I have always suffered with this texting thing — mainly when it comes to dating. I feel like we were forced to accept it, and it’s ruined basic communication skills. Texting has made it easier for folks to lie, cheat, and just be downright rude.
To years ago, I wrote a column for Dig magazine that discussed this exact problem (you can read the entire article here), and here’s a particularly juicy excerpt:
In the last few months, all I get from guys are text messages. One text message did lead to a pizza date that suffered from poor conversation – a problem that could have been detected with a phone call. Regardless, he asked me on a second date. When I politely declined, I received 32 text messages from him in the middle of the night.
But the fact of the matter is, texting is here, and it’s not going anywhere, so how can we exist and date in a world where texting is the #1 mode of communication?
Deciding how much you should text in a new relationship, or perhaps when it’s not even a relationship yet, is one of those questions that’s completely relative to the guy or girl involved. Some people like to text… A LOT. Others, not so much.
I fall into that second category, but that’s not to say I haven’t made a complete ass of myself via text. It’s safe to say I’ve ruined entire chances with guys by saying the wrong things via text message. So, for that reason, I’ll go with this piece of advice: less is more.
In general, it’s safe to live by the rule of sending one text at a time. You send a text, then you get a reply, then you reply to that one, and so forth.
When/if you don’t get a reply? Then I’d say that conversation is over. SEE: Surviving the Fade
One of my biggest pet peeves when it comes to texting and dating is when people try to have serious conversations. For starters, I don’t like to sit there and type paragraphs on my phone. I’m a writer. I type on my computer all day, and sometimes, I write pages and pages in my notebook. The last thing I want to do is fit my fat thumbs onto the phone keyboard and talk politics. That subject — or anything financial, or religious — is a conversation that needs to happen face to face.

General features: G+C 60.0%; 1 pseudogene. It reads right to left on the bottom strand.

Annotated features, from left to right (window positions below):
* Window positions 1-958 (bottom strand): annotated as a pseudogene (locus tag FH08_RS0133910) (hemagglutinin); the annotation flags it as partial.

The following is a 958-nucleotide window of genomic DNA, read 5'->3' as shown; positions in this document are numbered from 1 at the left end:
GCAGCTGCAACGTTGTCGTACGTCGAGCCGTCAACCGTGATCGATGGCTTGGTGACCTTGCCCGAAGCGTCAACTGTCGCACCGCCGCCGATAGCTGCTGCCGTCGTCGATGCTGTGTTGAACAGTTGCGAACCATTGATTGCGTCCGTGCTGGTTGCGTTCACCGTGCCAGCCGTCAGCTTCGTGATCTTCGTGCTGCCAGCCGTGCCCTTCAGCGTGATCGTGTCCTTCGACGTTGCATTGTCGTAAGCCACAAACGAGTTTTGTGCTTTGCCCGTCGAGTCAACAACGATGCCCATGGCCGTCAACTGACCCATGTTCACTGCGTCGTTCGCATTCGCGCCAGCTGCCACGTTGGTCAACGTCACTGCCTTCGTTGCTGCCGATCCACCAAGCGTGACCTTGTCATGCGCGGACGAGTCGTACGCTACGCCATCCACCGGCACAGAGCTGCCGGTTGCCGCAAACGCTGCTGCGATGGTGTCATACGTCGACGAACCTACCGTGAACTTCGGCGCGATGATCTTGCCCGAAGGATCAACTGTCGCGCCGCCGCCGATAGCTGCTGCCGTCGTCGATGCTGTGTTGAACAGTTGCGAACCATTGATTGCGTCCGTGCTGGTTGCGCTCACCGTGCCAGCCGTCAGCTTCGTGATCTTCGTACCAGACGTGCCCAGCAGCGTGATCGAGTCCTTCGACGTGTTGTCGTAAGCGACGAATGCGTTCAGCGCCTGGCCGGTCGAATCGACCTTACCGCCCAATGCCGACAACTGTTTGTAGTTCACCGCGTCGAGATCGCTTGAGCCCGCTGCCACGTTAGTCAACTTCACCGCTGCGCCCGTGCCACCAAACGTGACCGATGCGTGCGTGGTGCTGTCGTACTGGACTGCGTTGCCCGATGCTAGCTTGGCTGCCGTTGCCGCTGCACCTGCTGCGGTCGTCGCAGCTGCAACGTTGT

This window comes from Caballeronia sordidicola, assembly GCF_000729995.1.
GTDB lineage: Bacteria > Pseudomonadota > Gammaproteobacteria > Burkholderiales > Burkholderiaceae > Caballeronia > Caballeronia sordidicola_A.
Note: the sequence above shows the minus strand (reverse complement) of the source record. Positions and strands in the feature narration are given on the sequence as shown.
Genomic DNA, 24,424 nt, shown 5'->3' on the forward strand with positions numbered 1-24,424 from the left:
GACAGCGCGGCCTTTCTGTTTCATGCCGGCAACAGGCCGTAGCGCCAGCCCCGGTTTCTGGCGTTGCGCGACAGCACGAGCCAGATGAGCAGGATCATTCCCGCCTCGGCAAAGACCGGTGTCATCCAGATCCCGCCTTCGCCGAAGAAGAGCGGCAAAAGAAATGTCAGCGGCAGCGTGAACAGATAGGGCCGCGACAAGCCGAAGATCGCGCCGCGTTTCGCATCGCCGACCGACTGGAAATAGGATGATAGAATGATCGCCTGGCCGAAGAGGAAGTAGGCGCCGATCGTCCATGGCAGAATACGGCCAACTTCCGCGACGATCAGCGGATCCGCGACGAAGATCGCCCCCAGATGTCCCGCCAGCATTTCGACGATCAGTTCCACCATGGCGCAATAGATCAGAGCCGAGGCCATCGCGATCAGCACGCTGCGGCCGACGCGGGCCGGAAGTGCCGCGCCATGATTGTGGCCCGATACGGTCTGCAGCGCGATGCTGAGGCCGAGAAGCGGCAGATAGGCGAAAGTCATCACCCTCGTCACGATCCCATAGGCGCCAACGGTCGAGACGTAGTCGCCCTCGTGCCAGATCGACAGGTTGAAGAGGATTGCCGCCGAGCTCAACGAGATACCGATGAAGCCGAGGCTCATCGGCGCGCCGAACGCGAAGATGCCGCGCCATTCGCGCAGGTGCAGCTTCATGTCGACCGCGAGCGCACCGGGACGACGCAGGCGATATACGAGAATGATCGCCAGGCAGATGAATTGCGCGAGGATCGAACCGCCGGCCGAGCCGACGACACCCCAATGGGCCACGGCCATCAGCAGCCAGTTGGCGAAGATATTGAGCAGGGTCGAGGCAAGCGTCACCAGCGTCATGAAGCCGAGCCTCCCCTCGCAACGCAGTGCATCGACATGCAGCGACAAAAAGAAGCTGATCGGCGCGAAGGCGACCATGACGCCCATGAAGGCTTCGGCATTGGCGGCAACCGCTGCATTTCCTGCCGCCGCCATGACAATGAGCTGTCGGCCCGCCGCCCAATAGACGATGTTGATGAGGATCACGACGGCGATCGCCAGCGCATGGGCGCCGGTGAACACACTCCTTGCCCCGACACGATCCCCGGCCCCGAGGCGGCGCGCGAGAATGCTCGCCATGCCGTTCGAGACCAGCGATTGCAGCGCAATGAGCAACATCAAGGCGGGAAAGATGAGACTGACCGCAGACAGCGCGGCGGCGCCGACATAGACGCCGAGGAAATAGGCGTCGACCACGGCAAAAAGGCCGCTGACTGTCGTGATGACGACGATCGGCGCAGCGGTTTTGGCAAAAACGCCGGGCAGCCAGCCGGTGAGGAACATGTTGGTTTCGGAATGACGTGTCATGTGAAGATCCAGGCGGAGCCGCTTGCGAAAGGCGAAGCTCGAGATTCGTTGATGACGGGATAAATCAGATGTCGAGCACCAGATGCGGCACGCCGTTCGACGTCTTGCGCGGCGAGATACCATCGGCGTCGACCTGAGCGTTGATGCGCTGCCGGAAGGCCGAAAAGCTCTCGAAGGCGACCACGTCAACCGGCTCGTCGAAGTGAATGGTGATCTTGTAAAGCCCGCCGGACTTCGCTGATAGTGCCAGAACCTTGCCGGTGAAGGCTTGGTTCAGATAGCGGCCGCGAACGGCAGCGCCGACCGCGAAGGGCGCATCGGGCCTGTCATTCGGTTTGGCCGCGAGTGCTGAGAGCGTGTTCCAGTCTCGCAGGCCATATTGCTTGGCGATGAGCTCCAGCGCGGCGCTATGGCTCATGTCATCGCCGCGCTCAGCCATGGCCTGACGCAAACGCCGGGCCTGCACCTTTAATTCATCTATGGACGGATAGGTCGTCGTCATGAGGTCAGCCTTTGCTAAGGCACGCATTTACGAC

And if you’re dumping me? You’re required to at least call. But that’s an entirely separate blog post.
Someone’s preference with texting is probably in direct relation to how much they’re glued to their phone/how much they enjoy texting.
Personally? I don’t have my phone by my side all the time. Right now? I don’t even know where my phone is. I don’t have it on my desk when I’m writing, especially if I’ve got a deadline. I don’t have it with me at the gym, and if I have a retail shift, we’re not allowed to have our phones in sight. So, it could be 8-9 hours before I see a text.
I went on a date with someone from OK Cupid about a year ago, and I decided to be honest with my preferences on texting. My job at the time was very hectic, so I often went to work around 8am, and possibly wouldn’t even look at my phone until 5pm.
“If I don’t respond right away, please don’t worry about it,” I told him.
He ended up canceling our second date because he didn’t think I liked him, due to the fact that I didn’t enjoy text conversations. The thing is, honesty will always win with me. I did enjoy his company and I wanted to go on the second date, but I didn’t want to get to know him via text, and I told him that. So, guess we’re not a match!
Hannah Barbakoff wrote an article for The Huffington Post last year, “Texting: The Relationship Killer,” which has tons of great points in it — “We’ve all been frustrated at somebody for not responding or annoyed by how often someone texts us. Whether we like it or not, texting is a whole other world of miscommunications and misunderstandings that we have to navigate in order to hang out again.”
And maybe that’s why I hate it so much — a world of miscommunication adds in another thing to make miscommunication easier. What gives? What are your personal rules for texting and dating?